It has been nearly two years since Juventus and Barcelona saw one another in the 2015 Champions League final in Berlin. That first Saturday in June 2015 was a roller coaster ride of emotions, both good and bad. And a lot has changed since that night. Juventus’ starting lineup is almost completely different. The man who led Juventus in goals that season is gone. The man who scored Juventus’ only goal in the game is gone (and back in Spain). Three out of the four midfielders who started in that are gone, gone and gone.
See? Lots of things have changed.
What remains the same when these two playing is the ultimate prize — the Champions League trophy. This isn’t a one-off final like the last time around, but what it will be come Tuesday night in Turin is a meeting between two of the giants in this sport we love, this sport that consumes so much of our time, energy and daily thoughts.
Leonardo Bonucci, somebody who knows all too well what happened in Berlin two years ago, had this to say about Barcelona in an interview with Spanish paper El Pais:
“Barcelona had the same Coach for three years and that helps. Neymar has really improved, while Javier Mascherano has two more years of experience playing in defence. Ivan Rakitic has also matured.
“Having said all that, I think now Barça are not as strong as they were in 2015. In my view, Bayern Munich is the strongest side in the Champions League and I’m sure they would never have allowed a comeback like the one against Paris Saint-Germain.”
Juventus captain and pretty good goalkeeper Gianluigi Buffon, somebody who also knows all too well what happened in Berlin two years ago, had this to say about facing Barcelona during his pre-match press conference on Monday evening:
“I haven’t watched back the highlights from the Berlin final but it’s a night I remember vividly. The memories I have actually make me feel optimistic; last time we faced a team that were just too good for us in their determination and ruthlessness in the key moments.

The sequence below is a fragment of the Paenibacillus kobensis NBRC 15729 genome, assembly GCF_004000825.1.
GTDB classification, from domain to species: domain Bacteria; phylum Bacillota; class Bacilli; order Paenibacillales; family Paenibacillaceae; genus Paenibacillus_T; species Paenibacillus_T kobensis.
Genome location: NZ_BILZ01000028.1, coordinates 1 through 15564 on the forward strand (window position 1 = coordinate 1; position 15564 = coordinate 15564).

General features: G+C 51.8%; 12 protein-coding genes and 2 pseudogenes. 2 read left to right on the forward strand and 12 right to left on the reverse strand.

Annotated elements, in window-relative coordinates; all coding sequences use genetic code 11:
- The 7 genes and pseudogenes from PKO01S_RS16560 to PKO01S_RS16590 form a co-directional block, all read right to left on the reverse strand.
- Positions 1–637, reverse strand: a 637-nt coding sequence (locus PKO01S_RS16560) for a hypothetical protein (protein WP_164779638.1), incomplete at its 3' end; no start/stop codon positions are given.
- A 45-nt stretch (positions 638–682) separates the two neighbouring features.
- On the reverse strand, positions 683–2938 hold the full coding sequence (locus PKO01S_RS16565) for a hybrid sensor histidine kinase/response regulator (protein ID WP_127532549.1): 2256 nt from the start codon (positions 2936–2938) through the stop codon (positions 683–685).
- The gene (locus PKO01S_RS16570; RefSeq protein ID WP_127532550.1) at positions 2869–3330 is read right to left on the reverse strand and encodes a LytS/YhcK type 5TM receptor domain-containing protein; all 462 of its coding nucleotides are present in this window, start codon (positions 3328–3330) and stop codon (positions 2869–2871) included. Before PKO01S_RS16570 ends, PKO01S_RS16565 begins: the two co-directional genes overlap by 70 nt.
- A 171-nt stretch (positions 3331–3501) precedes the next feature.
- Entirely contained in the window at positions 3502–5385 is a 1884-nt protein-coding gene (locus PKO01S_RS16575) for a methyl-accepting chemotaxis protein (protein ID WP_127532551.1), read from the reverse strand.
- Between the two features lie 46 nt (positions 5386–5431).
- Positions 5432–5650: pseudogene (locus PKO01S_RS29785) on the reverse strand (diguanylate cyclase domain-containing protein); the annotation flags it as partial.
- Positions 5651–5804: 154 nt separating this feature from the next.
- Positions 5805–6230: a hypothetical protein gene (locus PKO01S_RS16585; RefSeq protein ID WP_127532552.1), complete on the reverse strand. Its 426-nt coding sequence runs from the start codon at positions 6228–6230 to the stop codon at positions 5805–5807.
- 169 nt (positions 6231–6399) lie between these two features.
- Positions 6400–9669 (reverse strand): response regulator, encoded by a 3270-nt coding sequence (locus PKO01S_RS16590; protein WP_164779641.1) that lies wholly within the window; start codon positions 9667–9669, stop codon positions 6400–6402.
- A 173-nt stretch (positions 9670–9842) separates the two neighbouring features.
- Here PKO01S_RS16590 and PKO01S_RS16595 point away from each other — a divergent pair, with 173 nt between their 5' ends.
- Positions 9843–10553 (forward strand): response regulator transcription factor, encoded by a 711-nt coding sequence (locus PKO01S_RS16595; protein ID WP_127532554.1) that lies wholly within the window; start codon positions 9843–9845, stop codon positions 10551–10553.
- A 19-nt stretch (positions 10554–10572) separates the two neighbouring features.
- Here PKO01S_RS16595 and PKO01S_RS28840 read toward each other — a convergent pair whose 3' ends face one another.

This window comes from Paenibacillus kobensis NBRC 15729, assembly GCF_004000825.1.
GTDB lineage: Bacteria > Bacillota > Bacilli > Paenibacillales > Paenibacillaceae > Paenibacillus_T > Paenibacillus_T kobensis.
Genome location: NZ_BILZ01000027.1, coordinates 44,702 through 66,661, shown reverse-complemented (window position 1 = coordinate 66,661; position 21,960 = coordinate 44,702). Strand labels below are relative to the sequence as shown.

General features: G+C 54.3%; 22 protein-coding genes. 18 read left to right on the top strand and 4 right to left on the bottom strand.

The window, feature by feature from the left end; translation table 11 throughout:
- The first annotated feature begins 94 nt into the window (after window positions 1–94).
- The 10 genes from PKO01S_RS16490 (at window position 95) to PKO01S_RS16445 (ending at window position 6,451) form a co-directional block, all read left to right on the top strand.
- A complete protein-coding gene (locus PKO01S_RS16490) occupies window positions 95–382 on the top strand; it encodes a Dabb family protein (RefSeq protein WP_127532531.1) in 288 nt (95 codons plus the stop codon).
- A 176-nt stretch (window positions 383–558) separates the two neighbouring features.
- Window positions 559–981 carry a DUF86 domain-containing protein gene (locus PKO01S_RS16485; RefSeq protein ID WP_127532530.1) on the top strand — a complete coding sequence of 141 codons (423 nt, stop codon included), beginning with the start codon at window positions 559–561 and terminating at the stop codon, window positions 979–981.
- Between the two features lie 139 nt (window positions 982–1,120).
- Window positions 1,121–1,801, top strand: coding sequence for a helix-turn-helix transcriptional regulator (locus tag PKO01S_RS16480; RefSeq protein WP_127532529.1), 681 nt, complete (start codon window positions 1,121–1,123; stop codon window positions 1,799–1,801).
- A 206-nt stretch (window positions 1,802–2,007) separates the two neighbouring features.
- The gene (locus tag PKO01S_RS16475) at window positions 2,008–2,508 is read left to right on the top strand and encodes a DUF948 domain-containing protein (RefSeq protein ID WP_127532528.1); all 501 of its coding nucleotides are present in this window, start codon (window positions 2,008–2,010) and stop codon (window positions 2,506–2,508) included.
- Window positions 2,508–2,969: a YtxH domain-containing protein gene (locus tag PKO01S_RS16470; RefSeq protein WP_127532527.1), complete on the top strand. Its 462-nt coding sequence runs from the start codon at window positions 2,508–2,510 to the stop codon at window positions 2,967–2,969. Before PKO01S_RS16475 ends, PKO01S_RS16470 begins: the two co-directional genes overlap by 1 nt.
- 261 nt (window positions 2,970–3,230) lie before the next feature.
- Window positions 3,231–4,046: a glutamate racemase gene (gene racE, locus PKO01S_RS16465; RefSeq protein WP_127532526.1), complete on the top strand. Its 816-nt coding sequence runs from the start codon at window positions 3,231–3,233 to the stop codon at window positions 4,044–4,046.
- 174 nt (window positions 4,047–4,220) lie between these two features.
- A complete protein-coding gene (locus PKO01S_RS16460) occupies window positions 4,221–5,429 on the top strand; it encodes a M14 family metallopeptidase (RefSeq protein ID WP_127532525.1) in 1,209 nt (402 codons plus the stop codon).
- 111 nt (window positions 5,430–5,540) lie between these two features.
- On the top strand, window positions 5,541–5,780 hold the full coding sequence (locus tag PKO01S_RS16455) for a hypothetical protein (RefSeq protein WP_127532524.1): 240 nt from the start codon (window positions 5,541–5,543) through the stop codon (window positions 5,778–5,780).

“Tomorrow night we might be facing a team that is still better than us but now we have two years of growth behind us that have given us great confidence and experience in managing games like this.”
No matter how you feel about the two quotes from two incredibly important Juventus player above, it’s safe to say that the entire Juventus roster is feeling confident about their chances against Barcelona. That’s not just because they’re coming off a good showing against Chievo over the weekend or have allowed just two goals in their eight Champions League games this season. It’s the fact that this team is loaded with talent up and down the starting lineup. Even though they’re facing what could very well end up being one of the best attacking trios we ever see in the history of the game,
And like Buffon said, Leo Messi’s never scored on him.
So we’ve got that going for us, which is nice.
Juventus vs. Barcelona is every bit of the heavyweight clash that it’s being built up to be. It’s a Champions League final-worth matchup happening two rounds earlier than it could have taken place. That’s just how the draw played out. And as cliché as it sounds, Juventus was going to have to face a European heavyweight sooner or later if they wanted to make a deep, deep run in the Champions League.